apt-get what?

If you are like me, when you need to use a program in your console, the first thing is to run “bla –help”.

Well..

Having a Ubuntu box, typed apt-get --help. That’s what I saw, here shortened:

ursula@ursula-laptop:~$ apt-get --help
apt 0.7.9ubuntu17 for i386 compiled on Apr 22 2008 15:19:47
Usage: apt-get [options] command
apt-get [options] install|remove pkg1 [pkg2 ...]
apt-get [options] source pkg1 [pkg2 ...]
...
...
This APT has Super Cow Powers.

This APT has Super Cow Powers? Hm… Let’s try something that a cow would do, like mooing:

ursula@ursula-laptop:~$ apt-get moo
.........(__)
.........(oo)
..../------\/
../.|....||
.*../\---/\
....~~...~~
...."Have you mooed today?"...

:)

Now, let’s see what aptitude says:

ursula@ursula-laptop:~$ aptitude --help
aptitude 0.4.9
Usage: aptitude [-S fname] [-u|-i]
aptitude [options]
...
...
This aptitude does not have Super Cow Powers.

Does not have? So it doesn’t feel like mooing… Let’s see:

ursula@ursula-laptop:~$ aptitude moo
There are no Easter Eggs in this program.

Uuhh… It doesn’t want to play! Please aptitude, be more verbose about it!


ursula@ursula-laptop:~$ aptitude -v moo
There really are no Easter Eggs in this program.

hauhauha.. Let’s push harder! :)

ursula@ursula-laptop:~$ aptitude -vv moo
Didn't I already tell you that there are no Easter Eggs in this program?
ursula@ursula-laptop:~$ aptitude -vvv moo
Stop it!
ursula@ursula-laptop:~$ aptitude -vvvv moo
Okay, okay, if I give you an Easter Egg, will you go away?
ursula@ursula-laptop:~$ aptitude -vvvvv moo
All right, you win.

.............................../----\
.......................-------/......\
....................../...............\
...................../................|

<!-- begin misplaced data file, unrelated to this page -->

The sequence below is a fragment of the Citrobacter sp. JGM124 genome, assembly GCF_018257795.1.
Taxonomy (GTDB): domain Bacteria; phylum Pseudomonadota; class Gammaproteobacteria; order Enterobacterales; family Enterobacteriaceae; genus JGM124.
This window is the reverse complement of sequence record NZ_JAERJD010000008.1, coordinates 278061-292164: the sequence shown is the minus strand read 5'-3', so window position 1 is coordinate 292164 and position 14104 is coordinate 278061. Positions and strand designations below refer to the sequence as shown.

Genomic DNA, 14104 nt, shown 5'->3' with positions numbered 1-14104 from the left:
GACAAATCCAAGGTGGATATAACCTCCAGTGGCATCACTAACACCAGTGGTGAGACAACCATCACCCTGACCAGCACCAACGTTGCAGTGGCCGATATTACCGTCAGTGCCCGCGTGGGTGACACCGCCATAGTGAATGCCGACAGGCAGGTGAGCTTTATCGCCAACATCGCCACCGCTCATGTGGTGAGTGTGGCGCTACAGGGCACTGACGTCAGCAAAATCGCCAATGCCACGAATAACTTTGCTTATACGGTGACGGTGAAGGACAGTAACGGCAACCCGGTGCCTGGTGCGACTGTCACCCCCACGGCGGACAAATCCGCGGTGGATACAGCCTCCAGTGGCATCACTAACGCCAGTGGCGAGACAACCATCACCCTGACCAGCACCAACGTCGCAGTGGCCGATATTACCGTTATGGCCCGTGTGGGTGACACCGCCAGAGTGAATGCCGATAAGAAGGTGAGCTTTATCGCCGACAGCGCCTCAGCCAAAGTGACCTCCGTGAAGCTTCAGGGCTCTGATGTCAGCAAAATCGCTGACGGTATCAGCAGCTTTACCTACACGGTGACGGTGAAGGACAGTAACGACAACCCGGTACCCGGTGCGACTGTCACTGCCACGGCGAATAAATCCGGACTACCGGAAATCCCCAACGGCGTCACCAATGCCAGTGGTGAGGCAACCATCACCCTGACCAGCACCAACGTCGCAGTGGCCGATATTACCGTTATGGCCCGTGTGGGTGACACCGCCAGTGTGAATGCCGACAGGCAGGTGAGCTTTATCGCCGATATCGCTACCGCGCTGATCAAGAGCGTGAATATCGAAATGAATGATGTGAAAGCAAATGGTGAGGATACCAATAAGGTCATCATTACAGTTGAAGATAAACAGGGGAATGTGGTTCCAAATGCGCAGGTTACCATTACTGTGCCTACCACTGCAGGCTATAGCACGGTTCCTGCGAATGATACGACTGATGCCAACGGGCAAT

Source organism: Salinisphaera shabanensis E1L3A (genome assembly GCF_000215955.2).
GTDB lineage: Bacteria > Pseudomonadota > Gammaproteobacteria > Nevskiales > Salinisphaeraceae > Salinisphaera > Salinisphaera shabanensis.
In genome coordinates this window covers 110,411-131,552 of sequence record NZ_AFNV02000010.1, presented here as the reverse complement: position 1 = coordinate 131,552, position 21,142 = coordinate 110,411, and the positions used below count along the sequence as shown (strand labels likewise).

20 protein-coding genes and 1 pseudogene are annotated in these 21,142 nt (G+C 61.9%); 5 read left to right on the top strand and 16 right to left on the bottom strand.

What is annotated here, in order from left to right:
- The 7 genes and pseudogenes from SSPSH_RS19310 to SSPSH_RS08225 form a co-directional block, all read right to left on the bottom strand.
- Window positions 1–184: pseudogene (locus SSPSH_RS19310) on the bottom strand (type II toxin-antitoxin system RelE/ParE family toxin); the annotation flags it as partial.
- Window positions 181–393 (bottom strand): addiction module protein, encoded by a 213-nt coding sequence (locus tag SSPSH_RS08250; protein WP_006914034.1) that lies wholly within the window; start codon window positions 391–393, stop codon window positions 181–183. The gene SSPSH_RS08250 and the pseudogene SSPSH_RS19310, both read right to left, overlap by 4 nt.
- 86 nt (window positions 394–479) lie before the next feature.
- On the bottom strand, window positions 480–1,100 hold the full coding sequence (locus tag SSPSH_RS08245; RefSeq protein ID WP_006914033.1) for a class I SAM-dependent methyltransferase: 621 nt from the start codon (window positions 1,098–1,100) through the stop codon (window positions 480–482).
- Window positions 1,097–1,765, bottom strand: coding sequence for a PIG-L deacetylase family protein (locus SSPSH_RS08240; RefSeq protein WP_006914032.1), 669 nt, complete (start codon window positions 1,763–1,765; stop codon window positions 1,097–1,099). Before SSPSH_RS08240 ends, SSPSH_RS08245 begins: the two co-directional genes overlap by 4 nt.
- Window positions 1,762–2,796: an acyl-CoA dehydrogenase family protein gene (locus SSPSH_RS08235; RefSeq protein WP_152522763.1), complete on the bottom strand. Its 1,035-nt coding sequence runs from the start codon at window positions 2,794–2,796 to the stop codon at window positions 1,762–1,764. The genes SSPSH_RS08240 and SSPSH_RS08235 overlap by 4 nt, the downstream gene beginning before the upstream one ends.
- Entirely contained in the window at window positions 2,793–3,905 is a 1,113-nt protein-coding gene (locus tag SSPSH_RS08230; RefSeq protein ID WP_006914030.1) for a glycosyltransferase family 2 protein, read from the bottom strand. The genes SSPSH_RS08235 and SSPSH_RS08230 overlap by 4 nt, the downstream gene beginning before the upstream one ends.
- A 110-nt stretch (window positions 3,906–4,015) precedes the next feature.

...-----------------/..................--------\
...----------------------------------------------
ursula@ursula-laptop:~$ aptitude -vvvvvv moo
What is it? It's an elephant being eaten by a snake, of course.

Cool! :D

Twitter and pidgin

Today I decided to give Twitter a chance. Started to see, try to find out how to use it, and then I suddenly felt that all that I wanted to blog, the short things, I could do with Twitter. Short jokes, comics, interesting links, stuff like that.

After that discover, I went on the journey of trying to use it from inside an IM, since I don’t want to access twitter.com every time I feel to twitt(er) something.

The steps for it are:

  1. Go to your preferences in twitter and enable the “Device Updates”. Then setup the IM user to which you want the updates to be sent;
  2. Add the user twitter@twitter.com to your IM account, as a buddy. In my case, a gtalk account.

I started to test it, and then the first issue came, that Otubo pointed me: twitter limits the posts up to 140 chars. How can I see that in pidgin?

So, thinking that someone (hopefully) had already thought about it, and relying on google, I found a plugin for pidgin that adds the number of typed chars on a chat window. Here it is, and it’s called pidgin-convcharcount-plugin. There you can get the patch, the source or the compiled libs as packages.

As I am using ubuntu right now, I’ve just installed the deb package available (found it on apt, later). To my friends, gentoo users (as otubo), sorry folks, but I didn’t find the package in the portage tree. :(

So, you’ll have to do it in a harder way. You can pick up the package source (tar.gz) on the site, untar it and perform make. It has a script (Makefile) that downloads pidgin source, patches it, and compiles the plugin libs.

I mean, this is the easiest way, but you can pick the patch instead, download pidgin source by yourself, patch it and yada yada. :)

After that, the libs should be placed on /usr/src/pidgin folder. It worked like a charm in here.. :)

Hope this helps. Any issues, let me know. :)